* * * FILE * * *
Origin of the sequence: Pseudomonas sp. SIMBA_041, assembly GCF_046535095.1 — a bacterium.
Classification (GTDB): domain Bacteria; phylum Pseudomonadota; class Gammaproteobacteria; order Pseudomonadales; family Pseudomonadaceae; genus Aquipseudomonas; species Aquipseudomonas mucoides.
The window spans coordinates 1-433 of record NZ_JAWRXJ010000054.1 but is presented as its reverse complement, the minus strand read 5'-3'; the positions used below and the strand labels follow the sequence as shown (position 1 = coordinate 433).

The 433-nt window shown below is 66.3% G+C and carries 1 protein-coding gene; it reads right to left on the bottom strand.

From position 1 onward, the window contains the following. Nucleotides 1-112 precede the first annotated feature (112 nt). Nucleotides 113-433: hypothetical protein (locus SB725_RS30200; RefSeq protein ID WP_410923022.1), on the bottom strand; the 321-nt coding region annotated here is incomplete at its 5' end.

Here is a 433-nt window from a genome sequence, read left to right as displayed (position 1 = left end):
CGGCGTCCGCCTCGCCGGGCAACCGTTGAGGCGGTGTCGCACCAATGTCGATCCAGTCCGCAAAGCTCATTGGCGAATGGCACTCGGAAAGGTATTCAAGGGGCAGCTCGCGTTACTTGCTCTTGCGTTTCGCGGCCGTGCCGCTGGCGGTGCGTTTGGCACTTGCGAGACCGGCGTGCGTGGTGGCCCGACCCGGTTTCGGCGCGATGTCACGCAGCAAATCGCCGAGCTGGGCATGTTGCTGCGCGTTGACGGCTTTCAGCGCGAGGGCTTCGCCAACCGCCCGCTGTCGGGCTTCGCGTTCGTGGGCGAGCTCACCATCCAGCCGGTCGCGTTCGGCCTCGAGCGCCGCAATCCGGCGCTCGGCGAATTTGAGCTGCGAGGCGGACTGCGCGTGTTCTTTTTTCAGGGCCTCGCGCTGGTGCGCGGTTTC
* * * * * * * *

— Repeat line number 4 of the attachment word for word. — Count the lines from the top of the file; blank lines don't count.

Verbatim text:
The 433-nt window shown below is 66.3% G+C and carries 1 protein-coding gene; it reads right to left on the bottom strand.